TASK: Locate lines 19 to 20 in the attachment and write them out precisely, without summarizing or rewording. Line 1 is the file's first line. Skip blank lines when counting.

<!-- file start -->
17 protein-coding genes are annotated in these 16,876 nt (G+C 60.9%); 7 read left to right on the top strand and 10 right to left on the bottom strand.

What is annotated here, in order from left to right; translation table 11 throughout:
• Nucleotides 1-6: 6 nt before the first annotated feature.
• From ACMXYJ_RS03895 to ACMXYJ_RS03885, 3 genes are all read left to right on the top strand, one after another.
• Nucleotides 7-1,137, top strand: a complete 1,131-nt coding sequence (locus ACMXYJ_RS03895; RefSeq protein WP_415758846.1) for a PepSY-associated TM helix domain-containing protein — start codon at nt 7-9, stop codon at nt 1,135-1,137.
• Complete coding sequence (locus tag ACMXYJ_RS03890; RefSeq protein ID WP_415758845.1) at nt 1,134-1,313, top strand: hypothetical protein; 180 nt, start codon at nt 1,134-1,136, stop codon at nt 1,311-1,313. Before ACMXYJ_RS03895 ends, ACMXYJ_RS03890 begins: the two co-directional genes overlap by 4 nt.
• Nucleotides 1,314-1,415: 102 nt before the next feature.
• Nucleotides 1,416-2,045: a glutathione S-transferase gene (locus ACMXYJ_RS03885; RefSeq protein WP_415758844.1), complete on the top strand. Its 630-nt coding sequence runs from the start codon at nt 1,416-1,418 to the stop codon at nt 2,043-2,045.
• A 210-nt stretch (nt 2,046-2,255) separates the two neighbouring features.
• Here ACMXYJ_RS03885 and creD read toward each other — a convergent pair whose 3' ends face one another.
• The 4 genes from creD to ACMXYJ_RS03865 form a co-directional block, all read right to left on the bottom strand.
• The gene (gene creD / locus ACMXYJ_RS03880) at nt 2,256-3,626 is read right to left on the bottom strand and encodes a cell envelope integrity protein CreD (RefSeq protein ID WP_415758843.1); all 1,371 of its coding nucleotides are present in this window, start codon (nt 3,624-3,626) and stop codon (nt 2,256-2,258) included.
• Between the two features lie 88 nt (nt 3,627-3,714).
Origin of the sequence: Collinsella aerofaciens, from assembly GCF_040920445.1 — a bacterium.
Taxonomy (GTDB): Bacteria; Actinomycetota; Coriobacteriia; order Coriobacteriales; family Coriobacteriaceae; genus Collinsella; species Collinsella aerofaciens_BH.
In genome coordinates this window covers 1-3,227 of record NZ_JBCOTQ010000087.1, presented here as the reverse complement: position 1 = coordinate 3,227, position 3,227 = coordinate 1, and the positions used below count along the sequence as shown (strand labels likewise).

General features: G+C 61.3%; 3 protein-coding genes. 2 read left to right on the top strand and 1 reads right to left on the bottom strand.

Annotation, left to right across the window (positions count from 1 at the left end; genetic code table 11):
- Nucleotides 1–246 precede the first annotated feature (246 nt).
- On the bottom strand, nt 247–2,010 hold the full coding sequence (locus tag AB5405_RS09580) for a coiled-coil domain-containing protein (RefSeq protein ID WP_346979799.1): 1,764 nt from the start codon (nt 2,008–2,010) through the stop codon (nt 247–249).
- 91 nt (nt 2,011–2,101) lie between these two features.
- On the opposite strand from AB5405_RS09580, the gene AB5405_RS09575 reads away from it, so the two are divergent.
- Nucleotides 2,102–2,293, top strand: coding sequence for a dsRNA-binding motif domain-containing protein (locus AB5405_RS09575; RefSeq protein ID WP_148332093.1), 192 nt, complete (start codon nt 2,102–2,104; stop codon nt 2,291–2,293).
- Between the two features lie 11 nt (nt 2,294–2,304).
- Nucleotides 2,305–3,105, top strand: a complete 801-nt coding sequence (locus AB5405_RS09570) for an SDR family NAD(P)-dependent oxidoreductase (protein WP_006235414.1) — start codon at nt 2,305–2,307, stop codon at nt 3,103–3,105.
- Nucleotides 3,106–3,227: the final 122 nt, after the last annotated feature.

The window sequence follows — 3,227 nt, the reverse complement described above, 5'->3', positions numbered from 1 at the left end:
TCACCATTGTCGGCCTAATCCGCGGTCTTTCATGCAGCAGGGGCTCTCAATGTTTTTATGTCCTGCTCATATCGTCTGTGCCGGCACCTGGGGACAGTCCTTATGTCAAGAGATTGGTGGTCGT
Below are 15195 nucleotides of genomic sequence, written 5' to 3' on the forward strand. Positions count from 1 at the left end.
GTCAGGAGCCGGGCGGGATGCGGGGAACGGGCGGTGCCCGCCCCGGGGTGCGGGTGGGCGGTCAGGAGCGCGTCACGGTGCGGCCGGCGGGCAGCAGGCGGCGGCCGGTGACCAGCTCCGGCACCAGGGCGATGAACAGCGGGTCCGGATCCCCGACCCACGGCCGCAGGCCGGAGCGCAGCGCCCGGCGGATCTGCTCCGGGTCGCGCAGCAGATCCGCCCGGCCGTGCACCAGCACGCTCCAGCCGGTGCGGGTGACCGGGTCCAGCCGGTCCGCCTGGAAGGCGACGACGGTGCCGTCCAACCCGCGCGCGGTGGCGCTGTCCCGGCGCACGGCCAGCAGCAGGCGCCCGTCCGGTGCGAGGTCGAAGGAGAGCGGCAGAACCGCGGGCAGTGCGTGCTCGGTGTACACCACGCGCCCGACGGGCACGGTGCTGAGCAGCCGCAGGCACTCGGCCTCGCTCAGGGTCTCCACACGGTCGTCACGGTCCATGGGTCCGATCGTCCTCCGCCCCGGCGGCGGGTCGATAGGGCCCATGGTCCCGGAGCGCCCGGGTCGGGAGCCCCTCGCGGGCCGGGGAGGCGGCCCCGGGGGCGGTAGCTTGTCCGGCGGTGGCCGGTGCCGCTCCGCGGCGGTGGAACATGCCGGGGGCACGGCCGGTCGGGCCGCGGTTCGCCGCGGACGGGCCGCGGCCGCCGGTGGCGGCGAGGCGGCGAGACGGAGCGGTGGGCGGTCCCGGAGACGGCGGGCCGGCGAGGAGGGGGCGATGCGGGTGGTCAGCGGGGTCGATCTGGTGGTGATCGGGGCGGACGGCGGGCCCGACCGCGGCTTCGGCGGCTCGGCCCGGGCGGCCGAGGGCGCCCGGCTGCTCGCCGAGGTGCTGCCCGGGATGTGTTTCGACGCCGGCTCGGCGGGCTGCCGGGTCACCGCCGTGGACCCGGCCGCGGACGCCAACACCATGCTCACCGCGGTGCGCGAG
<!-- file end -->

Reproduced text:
- Nucleotides 1–246 precede the first annotated feature (246 nt).
- On the bottom strand, nt 247–2,010 hold the full coding sequence (locus tag AB5405_RS09580) for a coiled-coil domain-containing protein (RefSeq protein ID WP_346979799.1): 1,764 nt from the start codon (nt 2,008–2,010) through the stop codon (nt 247–249).